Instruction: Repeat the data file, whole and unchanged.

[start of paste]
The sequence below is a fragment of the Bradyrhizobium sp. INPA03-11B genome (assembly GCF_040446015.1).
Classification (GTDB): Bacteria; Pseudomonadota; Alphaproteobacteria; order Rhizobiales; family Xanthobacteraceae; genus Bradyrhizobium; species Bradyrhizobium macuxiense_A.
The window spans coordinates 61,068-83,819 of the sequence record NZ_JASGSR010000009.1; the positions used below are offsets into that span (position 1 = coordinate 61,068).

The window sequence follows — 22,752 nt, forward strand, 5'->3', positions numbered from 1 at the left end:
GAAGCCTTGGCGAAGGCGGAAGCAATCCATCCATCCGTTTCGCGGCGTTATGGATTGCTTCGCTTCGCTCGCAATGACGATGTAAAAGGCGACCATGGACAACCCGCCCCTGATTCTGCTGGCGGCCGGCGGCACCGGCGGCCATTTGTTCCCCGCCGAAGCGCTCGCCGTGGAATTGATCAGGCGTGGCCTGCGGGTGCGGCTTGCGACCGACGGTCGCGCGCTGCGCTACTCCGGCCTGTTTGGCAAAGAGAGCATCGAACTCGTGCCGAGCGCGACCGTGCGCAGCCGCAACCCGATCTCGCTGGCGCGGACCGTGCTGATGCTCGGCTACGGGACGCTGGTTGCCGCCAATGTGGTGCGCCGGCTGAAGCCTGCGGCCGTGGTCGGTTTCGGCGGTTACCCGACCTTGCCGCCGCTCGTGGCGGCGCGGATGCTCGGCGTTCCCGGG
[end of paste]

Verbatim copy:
The sequence below is a fragment of the Bradyrhizobium sp. INPA03-11B genome (assembly GCF_040446015.1).
Classification (GTDB): Bacteria; Pseudomonadota; Alphaproteobacteria; order Rhizobiales; family Xanthobacteraceae; genus Bradyrhizobium; species Bradyrhizobium macuxiense_A.
The window spans coordinates 61,068-83,819 of the sequence record NZ_JASGSR010000009.1; the positions used below are offsets into that span (position 1 = coordinate 61,068).

The window sequence follows — 22,752 nt, forward strand, 5'->3', positions numbered from 1 at the left end:
GAAGCCTTGGCGAAGGCGGAAGCAATCCATCCATCCGTTTCGCGGCGTTATGGATTGCTTCGCTTCGCTCGCAATGACGATGTAAAAGGCGACCATGGACAACCCGCCCCTGATTCTGCTGGCGGCCGGCGGCACCGGCGGCCATTTGTTCCCCGCCGAAGCGCTCGCCGTGGAATTGATCAGGCGTGGCCTGCGGGTGCGGCTTGCGACCGACGGTCGCGCGCTGCGCTACTCCGGCCTGTTTGGCAAAGAGAGCATCGAACTCGTGCCGAGCGCGACCGTGCGCAGCCGCAACCCGATCTCGCTGGCGCGGACCGTGCTGATGCTCGGCTACGGGACGCTGGTTGCCGCCAATGTGGTGCGCCGGCTGAAGCCTGCGGCCGTGGTCGGTTTCGGCGGTTACCCGACCTTGCCGCCGCTCGTGGCGGCGCGGATGCTCGGCGTTCCCGGG